In middle school Home Ec, in addition to scones and boxer shorts, we learned how to make omelettes. This, like the scones, is something that has stuck with me since then, and I’ve made so many omelettes following this method that I can now do it one-handed while taking pictures ;). Obviously this is great for breakfast, but it also makes a nice lunch or quick dinner when the fridge is bare (I ate a lot of omelettes in university!). Asparagus and bacon is what I happened to have on hand, but use whatever you want as a filling – sautéed mushrooms are really good. The only thing that you absolutely must have is cheese – at least in my opinion. Eggs and cheese just go so well together!
The secret to a fluffy omelette (according to my Home Ec teacher, anyway) is adding a bit of water to the eggs. As the eggs cook, the water turns to steam, causing the eggs to puff up. It’s important to have a hot, non-stick pan (well pre-heated over medium to medium-high heat, about 6 1/2 out of 10 if your stove dial has numbers) and to have all your ingredients ready and assembled, because the omelette cooks pretty fast. The ingredients in this recipe are simple and completely customizable: it’s the technique that really makes a good omelette. But if a bunch of 12 year old Home Ec students can do it, and I can do it with one hand while taking pictures, then no one has anything to worry about 😉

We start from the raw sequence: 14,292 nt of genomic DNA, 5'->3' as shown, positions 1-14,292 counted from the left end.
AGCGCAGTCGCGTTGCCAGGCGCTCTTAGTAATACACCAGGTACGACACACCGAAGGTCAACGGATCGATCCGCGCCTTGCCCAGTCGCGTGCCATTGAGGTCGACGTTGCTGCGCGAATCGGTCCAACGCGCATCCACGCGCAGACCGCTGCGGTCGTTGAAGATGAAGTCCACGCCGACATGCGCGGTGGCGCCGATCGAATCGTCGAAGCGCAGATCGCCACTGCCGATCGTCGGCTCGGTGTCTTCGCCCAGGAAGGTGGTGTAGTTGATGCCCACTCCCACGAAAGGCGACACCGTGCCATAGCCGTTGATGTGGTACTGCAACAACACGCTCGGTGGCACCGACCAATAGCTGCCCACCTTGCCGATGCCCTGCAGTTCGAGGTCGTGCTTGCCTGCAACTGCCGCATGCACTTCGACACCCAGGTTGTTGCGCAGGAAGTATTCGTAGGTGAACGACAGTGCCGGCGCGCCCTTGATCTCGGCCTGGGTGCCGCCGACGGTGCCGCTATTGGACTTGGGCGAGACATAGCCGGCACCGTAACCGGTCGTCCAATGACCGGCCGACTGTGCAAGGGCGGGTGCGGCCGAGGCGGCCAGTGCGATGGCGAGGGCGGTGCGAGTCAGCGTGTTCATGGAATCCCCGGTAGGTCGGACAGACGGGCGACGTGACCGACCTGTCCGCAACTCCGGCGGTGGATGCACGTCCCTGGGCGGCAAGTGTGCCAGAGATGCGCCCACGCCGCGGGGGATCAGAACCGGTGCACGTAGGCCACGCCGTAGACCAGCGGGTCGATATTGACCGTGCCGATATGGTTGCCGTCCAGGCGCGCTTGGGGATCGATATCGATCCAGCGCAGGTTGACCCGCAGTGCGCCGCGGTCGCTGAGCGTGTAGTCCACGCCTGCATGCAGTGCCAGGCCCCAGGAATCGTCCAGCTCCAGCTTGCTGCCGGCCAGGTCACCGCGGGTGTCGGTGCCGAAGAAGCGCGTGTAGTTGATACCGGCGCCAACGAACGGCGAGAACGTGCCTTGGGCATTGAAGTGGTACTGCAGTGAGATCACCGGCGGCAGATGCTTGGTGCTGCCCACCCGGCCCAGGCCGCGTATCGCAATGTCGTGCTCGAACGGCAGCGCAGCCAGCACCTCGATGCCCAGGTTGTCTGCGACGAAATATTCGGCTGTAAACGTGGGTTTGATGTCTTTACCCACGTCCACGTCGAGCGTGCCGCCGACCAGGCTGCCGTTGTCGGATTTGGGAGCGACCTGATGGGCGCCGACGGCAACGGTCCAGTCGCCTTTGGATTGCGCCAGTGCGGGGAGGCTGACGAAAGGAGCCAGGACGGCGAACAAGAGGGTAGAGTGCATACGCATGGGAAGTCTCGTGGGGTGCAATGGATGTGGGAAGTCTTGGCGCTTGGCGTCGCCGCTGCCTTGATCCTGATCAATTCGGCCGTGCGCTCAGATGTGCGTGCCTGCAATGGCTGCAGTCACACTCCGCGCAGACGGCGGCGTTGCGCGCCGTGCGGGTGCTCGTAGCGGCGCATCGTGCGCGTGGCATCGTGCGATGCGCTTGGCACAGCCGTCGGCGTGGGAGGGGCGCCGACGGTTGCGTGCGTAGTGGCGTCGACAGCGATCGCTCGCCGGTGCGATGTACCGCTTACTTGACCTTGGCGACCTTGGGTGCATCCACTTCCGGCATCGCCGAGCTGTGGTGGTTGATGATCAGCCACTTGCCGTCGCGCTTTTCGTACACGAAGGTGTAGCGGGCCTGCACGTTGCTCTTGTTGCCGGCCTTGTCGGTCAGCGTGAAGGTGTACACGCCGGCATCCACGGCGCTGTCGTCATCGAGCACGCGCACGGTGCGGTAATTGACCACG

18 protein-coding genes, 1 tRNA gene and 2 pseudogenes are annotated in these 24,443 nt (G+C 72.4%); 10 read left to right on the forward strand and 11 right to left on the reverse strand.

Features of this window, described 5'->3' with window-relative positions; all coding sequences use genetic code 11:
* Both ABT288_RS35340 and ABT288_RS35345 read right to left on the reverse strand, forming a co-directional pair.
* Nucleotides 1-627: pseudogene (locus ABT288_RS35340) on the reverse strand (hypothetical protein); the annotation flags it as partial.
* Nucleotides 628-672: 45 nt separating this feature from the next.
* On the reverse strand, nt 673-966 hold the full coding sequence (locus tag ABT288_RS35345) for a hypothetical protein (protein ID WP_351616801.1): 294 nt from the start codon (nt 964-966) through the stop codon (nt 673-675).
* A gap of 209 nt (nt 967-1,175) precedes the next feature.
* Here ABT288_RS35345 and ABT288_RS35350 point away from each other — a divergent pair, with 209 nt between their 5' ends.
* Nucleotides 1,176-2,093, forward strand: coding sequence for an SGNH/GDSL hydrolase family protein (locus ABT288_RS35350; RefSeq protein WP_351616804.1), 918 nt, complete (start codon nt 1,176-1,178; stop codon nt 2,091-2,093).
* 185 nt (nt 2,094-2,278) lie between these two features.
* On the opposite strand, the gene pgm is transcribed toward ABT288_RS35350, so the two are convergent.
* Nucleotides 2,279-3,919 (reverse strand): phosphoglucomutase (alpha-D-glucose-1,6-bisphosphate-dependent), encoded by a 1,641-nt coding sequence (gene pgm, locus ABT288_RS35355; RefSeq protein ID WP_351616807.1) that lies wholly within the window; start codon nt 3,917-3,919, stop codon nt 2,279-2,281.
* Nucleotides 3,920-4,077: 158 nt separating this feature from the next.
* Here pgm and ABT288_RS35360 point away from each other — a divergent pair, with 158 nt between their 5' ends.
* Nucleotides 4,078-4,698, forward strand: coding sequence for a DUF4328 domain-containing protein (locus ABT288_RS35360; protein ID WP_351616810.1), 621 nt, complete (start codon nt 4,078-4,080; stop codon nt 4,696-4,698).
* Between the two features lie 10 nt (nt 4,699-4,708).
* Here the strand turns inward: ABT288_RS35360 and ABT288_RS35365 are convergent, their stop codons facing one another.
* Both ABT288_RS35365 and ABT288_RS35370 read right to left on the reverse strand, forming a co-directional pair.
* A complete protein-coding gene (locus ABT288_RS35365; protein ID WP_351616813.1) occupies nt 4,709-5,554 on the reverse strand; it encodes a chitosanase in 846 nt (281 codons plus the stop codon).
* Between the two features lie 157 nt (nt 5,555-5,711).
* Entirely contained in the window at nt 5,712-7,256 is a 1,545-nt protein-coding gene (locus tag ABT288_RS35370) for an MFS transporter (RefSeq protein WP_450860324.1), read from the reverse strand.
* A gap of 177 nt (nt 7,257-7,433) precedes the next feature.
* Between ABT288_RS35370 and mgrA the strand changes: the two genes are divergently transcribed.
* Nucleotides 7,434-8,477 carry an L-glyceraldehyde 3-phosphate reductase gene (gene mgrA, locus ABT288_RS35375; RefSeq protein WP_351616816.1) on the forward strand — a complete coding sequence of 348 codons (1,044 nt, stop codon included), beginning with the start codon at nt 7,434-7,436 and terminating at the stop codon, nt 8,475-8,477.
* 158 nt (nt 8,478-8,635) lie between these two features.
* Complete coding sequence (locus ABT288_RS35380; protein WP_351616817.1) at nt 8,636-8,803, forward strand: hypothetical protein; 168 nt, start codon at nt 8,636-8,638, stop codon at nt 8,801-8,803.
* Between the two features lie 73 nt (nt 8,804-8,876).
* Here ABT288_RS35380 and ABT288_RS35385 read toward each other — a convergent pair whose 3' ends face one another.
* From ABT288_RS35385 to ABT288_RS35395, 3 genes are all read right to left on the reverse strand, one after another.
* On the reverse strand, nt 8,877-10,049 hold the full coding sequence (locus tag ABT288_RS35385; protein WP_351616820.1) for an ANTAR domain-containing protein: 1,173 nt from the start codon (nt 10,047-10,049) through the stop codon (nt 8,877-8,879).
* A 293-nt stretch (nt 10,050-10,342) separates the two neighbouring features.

Asparagus and Bacon Omelette
Preheat an 8-inch, heavy non-stick skillet over medium to medium-high heat.
With a fork, beat together:
1 tbsp water
salt and pepper
Have your filling ingredients ready to go:
a handful of grated cheese
3 spears of asparagus, trimmed and cut into 1 inch pieces, lightly steamed
a handful of chopped crispy bacon
Add about 1 tsp of butter to the skillet and swirl it around. It should be foamy and may turn a little bit brown. Immediately pour in the eggs. When they start to set around the edges, use a spatula to pull the cooked egg towards the middle, tilting the pan so that the runny uncooked egg flows onto the surface of the pan you’ve just uncovered. Continue until the egg is mostly cooked with just a little bit of unset egg on top. Sprinkle the whole surface with cheese, then add your filling to half of the omelette, opposite the handle (this is important!). The eggs should be mostly set by now, so remove the pan from the heat. Loosen the edges of the omelette with the spatula, then tilt the pan and gently shake the omelette towards the side of the pan opposite the handle, so that the filling is sitting near the edge of the pan. Use the spatula to fold the unfilled side of the omelette over the filling. The omelette should now be resting on the edge of the pan. Slide it out onto a plate and dig in!